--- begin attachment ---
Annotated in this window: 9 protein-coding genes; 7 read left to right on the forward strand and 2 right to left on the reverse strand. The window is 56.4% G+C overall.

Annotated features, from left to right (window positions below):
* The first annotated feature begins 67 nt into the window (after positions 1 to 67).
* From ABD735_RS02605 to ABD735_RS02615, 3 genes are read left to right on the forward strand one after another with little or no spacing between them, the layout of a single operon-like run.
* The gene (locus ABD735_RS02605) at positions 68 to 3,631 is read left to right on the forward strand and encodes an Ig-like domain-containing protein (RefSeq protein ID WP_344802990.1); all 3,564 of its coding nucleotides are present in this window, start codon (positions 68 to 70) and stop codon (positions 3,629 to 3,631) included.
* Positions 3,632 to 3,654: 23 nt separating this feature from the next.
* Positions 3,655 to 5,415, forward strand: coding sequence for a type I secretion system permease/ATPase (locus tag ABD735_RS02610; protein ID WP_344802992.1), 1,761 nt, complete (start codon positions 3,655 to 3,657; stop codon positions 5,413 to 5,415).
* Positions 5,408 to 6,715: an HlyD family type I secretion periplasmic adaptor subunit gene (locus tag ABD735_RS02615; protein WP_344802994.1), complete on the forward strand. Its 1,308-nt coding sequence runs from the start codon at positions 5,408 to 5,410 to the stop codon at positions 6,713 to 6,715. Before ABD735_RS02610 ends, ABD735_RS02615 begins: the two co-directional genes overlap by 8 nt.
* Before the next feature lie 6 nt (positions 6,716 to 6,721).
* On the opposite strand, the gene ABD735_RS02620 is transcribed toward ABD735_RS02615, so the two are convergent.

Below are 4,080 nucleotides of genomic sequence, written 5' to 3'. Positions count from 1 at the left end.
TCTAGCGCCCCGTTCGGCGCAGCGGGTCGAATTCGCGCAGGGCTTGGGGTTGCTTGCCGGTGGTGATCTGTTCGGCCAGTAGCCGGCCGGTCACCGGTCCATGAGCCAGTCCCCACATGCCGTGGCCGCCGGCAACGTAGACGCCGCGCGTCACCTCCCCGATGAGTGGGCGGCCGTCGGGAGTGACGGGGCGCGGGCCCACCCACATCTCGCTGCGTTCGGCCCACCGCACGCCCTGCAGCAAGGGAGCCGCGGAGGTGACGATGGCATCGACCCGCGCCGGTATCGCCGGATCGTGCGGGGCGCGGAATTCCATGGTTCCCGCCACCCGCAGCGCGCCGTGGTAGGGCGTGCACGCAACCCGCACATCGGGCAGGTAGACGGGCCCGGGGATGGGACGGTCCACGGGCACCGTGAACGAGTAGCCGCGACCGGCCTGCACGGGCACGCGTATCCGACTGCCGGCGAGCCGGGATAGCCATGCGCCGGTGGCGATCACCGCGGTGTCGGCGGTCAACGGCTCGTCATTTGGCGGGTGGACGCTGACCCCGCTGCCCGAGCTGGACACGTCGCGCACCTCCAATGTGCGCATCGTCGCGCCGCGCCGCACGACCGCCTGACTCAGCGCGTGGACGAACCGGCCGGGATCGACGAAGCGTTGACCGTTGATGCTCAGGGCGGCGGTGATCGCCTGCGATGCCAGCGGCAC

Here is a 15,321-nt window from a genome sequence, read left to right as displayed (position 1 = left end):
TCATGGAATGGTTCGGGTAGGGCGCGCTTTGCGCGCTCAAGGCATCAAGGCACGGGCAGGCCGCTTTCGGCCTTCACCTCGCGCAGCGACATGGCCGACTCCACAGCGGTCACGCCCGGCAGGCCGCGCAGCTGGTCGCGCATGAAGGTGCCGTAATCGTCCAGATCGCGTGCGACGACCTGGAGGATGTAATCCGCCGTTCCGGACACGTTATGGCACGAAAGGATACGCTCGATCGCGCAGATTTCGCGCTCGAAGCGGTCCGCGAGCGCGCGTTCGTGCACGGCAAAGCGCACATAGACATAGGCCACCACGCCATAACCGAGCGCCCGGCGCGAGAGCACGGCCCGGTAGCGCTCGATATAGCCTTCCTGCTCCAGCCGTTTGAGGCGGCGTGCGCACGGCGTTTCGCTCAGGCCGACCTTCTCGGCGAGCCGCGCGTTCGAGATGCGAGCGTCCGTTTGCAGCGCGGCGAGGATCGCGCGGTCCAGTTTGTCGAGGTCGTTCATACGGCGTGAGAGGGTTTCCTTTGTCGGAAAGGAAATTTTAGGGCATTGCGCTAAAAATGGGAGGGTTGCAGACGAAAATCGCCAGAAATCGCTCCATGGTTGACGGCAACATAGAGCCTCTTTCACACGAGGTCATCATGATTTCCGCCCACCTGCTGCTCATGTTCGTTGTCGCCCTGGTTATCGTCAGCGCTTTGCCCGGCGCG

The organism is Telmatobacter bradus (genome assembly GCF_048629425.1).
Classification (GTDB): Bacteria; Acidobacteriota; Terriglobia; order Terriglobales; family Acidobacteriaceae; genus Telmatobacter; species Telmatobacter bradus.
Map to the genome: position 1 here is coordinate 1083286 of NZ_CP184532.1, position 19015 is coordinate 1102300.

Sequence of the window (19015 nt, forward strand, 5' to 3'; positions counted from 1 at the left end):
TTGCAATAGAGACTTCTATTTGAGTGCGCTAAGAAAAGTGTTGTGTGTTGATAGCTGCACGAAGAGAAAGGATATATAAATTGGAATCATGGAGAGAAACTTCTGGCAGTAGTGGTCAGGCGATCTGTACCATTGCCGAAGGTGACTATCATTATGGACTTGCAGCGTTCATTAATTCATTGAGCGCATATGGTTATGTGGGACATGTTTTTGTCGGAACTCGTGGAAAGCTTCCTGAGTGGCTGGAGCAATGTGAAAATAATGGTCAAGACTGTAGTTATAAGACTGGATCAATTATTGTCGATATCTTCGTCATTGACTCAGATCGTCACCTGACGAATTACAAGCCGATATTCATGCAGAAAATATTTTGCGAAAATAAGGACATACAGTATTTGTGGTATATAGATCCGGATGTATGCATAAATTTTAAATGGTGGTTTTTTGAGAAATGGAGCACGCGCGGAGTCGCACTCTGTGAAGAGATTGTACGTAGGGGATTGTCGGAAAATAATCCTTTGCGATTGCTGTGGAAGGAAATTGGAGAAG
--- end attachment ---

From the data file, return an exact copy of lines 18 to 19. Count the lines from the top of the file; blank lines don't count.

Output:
Sequence of the window (19015 nt, forward strand, 5' to 3'; positions counted from 1 at the left end):
TTGCAATAGAGACTTCTATTTGAGTGCGCTAAGAAAAGTGTTGTGTGTTGATAGCTGCACGAAGAGAAAGGATATATAAATTGGAATCATGGAGAGAAACTTCTGGCAGTAGTGGTCAGGCGATCTGTACCATTGCCGAAGGTGACTATCATTATGGACTTGCAGCGTTCATTAATTCATTGAGCGCATATGGTTATGTGGGACATGTTTTTGTCGGAACTCGTGGAAAGCTTCCTGAGTGGCTGGAGCAATGTGAAAATAATGGTCAAGACTGTAGTTATAAGACTGGATCAATTATTGTCGATATCTTCGTCATTGACTCAGATCGTCACCTGACGAATTACAAGCCGATATTCATGCAGAAAATATTTTGCGAAAATAAGGACATACAGTATTTGTGGTATATAGATCCGGATGTATGCATAAATTTTAAATGGTGGTTTTTTGAGAAATGGAGCACGCGCGGAGTCGCACTCTGTGAAGAGATTGTACGTAGGGGATTGTCGGAAAATAATCCTTTGCGATTGCTGTGGAAGGAAATTGGAGAAG